Connolly has made education the signature issue of his City Council career.
In 2011, he made headlines when he uncovered expired frozen food in school cafeterias. And he was the lone vote on the City Council against the most recent teacher contract, objecting to its failure to extend the school day.
He has also embraced the central components of education reform agenda. He wants the state to lift a cap on charter schools. He’s advocated for more early education. And he has called for a decentralization of the school system, with authority shifting from the district headquarters on Court Street to school principals.
Reformers argue that a principal with the power to hire and fire teachers and dictate the school schedule is the most important change agent in public education.
Stand for Children’s endorsement process took several weeks. Sam Holdren, a spokesman for the group, said mayoral candidates filled out questionnaires, which staff reviewed with the names redacted.
The organization then whittled the field to four — conducting interviews with Connolly, Conley, longtime community activist Bill Walczak and former Dudley Street Neighborhood Initiative executive director John Barros.
Williams, Stand’s executive director, said Connolly’s record of advocacy set him apart. But the organization also weighed polling and the candidates’ financial resources.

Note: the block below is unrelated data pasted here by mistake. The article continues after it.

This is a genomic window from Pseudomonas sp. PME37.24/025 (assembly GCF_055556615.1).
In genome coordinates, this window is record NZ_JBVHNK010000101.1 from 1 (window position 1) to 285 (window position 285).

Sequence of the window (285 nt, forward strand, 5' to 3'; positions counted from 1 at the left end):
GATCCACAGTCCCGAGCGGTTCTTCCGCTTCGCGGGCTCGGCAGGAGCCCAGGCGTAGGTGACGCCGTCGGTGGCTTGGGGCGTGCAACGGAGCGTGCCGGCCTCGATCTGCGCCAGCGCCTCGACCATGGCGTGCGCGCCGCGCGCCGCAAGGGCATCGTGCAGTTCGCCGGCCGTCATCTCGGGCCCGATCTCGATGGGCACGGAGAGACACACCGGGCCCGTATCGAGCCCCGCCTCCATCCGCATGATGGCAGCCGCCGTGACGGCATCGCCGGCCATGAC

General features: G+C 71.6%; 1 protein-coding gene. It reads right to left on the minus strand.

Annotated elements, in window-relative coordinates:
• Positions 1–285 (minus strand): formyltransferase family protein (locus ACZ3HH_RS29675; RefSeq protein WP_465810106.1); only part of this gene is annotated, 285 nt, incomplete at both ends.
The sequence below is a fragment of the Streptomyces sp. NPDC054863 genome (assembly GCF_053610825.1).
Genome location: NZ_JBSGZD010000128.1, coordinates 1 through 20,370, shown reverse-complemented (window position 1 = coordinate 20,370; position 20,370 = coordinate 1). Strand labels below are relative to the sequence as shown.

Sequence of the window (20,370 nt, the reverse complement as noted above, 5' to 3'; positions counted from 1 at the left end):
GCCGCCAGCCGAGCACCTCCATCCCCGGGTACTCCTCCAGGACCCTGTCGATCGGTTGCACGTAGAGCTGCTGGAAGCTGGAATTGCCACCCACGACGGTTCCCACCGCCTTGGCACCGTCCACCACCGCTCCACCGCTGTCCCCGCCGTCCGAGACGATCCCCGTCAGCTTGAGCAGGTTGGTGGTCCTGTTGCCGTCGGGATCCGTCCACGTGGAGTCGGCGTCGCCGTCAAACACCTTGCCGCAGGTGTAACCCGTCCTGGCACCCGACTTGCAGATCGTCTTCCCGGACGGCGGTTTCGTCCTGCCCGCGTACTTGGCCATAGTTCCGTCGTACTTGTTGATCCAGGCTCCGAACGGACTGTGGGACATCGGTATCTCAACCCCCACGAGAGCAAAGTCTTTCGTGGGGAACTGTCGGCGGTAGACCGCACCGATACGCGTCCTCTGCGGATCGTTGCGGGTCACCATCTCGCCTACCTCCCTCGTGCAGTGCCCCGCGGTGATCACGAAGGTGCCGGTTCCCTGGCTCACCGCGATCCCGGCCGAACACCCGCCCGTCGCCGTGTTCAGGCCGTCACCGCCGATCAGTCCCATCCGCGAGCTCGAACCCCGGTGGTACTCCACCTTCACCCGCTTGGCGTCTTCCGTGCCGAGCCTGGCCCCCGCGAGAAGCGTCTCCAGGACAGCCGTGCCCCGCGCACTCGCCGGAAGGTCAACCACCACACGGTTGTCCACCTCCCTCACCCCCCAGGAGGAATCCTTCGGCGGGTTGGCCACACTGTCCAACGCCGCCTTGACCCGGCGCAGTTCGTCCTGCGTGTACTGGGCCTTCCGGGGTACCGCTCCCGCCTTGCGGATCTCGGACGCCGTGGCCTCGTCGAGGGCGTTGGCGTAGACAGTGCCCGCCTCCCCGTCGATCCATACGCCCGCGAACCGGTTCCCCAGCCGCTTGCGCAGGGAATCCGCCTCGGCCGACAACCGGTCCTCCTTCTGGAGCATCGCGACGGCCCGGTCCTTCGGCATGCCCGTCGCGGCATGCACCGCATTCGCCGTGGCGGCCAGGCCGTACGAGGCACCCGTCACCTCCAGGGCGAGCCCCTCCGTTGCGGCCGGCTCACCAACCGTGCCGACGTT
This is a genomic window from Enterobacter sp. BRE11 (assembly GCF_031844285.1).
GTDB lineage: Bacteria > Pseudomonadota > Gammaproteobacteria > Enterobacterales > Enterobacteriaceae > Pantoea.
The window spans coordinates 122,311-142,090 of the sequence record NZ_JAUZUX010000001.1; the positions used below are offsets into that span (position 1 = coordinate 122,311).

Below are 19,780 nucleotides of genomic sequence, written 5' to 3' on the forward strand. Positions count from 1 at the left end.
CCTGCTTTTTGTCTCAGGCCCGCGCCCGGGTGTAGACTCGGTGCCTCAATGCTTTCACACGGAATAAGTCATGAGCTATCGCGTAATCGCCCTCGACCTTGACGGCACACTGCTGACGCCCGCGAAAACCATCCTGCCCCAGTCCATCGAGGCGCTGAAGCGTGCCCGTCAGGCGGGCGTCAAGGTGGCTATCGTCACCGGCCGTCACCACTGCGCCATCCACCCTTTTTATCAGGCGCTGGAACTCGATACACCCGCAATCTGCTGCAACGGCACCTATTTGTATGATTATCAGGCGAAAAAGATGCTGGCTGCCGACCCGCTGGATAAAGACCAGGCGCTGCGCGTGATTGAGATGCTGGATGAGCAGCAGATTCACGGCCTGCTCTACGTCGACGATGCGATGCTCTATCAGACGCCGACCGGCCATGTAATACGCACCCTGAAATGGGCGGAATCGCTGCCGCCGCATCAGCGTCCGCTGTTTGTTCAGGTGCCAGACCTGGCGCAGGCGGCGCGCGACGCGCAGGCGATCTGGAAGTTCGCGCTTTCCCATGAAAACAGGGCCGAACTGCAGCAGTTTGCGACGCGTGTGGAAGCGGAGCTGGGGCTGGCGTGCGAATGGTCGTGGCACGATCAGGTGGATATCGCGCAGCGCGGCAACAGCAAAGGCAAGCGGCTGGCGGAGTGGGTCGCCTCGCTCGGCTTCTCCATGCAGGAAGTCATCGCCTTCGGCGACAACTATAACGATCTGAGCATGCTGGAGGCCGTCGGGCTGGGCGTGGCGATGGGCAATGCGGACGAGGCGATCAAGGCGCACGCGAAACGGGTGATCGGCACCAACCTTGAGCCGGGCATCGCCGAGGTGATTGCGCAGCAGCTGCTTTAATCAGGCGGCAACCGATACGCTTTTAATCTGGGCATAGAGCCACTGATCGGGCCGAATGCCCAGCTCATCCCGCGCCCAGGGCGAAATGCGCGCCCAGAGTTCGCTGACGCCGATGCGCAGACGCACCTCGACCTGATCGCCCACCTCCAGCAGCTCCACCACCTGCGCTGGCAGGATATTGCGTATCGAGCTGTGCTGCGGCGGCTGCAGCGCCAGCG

Founded in 1996 by Jonah Edelman, the son of a well-known civil rights activist, the Oregon-based Stand has chapters in 11 states.
In Indiana, the group helped pass a bill ensuring performance-based evaluations for teachers. And in Washington, it worked to elect allies to the state legislature and to school boards in Issaquah and Tacoma.
Power politics is a calling card. In 2011, Edelman told a gathering at the Aspen Ideas Festival that Illinois teachers unions were concerned about legislation the group championed that year because Stand could “jam this proposal down their throats.”
Edelman later apologized for the comment. But the measure had already passed.
The group’s 10-year-old Massachusetts chapter made a splash last year when it forced teachers unions to give up certain seniority rights after threatening to put the issue on the ballot. The group spent $400,000 on that campaign.
Stand still has to cobble together the resources to fund its campaign on Connolly’s behalf. But Richard Burnes, a semi-retired venture capitalist who has helped underwrite the local reform movement, said he expects local funders to rally around the effort.
Stand has also relied, in the past, on funding from its parent organization.
The outside money is sure to rankle some of Connolly’s opponents. City Councilor Rob Consalvo has already made hay of Democrats for Education Reform’s spending on Connolly’s behalf.
And the effort is expected to draw a counterpunch from the Boston Teachers Union. Richard Stutman, president of the union, told WBUR Monday that the union may make an endorsement and wage an on-the-ground campaign in the run-up to the preliminary election.
The union, he said, will certainly play in the final election in October.